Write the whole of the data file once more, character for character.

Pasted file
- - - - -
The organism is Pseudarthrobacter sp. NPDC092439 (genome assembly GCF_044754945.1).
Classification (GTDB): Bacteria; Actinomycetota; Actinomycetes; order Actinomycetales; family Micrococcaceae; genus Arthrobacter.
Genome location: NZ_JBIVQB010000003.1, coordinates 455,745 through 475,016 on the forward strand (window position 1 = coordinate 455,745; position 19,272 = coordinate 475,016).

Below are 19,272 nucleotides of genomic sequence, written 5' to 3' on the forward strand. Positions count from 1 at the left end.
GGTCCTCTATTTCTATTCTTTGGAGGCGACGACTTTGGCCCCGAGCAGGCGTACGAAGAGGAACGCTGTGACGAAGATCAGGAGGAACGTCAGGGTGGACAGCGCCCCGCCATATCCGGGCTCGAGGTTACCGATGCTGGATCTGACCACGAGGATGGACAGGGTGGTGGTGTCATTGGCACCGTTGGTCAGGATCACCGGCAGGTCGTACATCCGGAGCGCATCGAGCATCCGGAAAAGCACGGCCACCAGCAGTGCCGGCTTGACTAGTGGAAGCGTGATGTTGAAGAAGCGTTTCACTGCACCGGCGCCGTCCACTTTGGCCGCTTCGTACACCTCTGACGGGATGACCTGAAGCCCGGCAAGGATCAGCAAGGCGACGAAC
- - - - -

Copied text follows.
The organism is Pseudarthrobacter sp. NPDC092439 (genome assembly GCF_044754945.1).
Classification (GTDB): Bacteria; Actinomycetota; Actinomycetes; order Actinomycetales; family Micrococcaceae; genus Arthrobacter.
Genome location: NZ_JBIVQB010000003.1, coordinates 455,745 through 475,016 on the forward strand (window position 1 = coordinate 455,745; position 19,272 = coordinate 475,016).

Below are 19,272 nucleotides of genomic sequence, written 5' to 3' on the forward strand. Positions count from 1 at the left end.
GGTCCTCTATTTCTATTCTTTGGAGGCGACGACTTTGGCCCCGAGCAGGCGTACGAAGAGGAACGCTGTGACGAAGATCAGGAGGAACGTCAGGGTGGACAGCGCCCCGCCATATCCGGGCTCGAGGTTACCGATGCTGGATCTGACCACGAGGATGGACAGGGTGGTGGTGTCATTGGCACCGTTGGTCAGGATCACCGGCAGGTCGTACATCCGGAGCGCATCGAGCATCCGGAAAAGCACGGCCACCAGCAGTGCCGGCTTGACTAGTGGAAGCGTGATGTTGAAGAAGCGTTTCACTGCACCGGCGCCGTCCACTTTGGCCGCTTCGTACACCTCTGACGGGATGACCTGAAGCCCGGCAAGGATCAGCAAGGCGACGAAC